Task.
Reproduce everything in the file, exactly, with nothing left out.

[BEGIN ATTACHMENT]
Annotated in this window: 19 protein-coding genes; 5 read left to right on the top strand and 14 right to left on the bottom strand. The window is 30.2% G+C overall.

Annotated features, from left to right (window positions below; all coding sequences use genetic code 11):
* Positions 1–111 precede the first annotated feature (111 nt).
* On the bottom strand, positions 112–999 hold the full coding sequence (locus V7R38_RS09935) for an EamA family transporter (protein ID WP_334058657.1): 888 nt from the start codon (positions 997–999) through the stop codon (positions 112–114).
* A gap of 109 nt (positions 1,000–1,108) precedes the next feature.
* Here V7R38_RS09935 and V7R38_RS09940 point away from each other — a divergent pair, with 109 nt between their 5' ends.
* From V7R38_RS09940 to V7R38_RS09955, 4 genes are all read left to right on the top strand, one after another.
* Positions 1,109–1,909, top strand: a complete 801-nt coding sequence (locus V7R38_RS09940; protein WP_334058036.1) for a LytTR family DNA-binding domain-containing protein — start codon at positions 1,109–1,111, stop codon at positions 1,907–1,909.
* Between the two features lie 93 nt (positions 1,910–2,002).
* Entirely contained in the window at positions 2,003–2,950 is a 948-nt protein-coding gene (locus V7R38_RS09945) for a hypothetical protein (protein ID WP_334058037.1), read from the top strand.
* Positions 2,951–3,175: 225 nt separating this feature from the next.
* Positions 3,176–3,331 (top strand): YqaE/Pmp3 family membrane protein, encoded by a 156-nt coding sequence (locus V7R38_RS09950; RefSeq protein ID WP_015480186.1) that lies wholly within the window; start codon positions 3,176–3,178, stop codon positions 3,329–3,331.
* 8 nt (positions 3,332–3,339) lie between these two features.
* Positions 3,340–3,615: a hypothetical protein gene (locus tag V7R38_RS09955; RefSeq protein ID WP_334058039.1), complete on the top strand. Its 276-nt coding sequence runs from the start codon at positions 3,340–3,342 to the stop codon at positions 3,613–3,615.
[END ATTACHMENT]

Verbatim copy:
Annotated in this window: 19 protein-coding genes; 5 read left to right on the top strand and 14 right to left on the bottom strand. The window is 30.2% G+C overall.

Annotated features, from left to right (window positions below; all coding sequences use genetic code 11):
* Positions 1–111 precede the first annotated feature (111 nt).
* On the bottom strand, positions 112–999 hold the full coding sequence (locus V7R38_RS09935) for an EamA family transporter (protein ID WP_334058657.1): 888 nt from the start codon (positions 997–999) through the stop codon (positions 112–114).
* A gap of 109 nt (positions 1,000–1,108) precedes the next feature.
* Here V7R38_RS09935 and V7R38_RS09940 point away from each other — a divergent pair, with 109 nt between their 5' ends.
* From V7R38_RS09940 to V7R38_RS09955, 4 genes are all read left to right on the top strand, one after another.
* Positions 1,109–1,909, top strand: a complete 801-nt coding sequence (locus V7R38_RS09940; protein WP_334058036.1) for a LytTR family DNA-binding domain-containing protein — start codon at positions 1,109–1,111, stop codon at positions 1,907–1,909.
* Between the two features lie 93 nt (positions 1,910–2,002).
* Entirely contained in the window at positions 2,003–2,950 is a 948-nt protein-coding gene (locus V7R38_RS09945) for a hypothetical protein (protein ID WP_334058037.1), read from the top strand.
* Positions 2,951–3,175: 225 nt separating this feature from the next.
* Positions 3,176–3,331 (top strand): YqaE/Pmp3 family membrane protein, encoded by a 156-nt coding sequence (locus V7R38_RS09950; RefSeq protein ID WP_015480186.1) that lies wholly within the window; start codon positions 3,176–3,178, stop codon positions 3,329–3,331.
* 8 nt (positions 3,332–3,339) lie between these two features.
* Positions 3,340–3,615: a hypothetical protein gene (locus tag V7R38_RS09955; RefSeq protein ID WP_334058039.1), complete on the top strand. Its 276-nt coding sequence runs from the start codon at positions 3,340–3,342 to the stop codon at positions 3,613–3,615.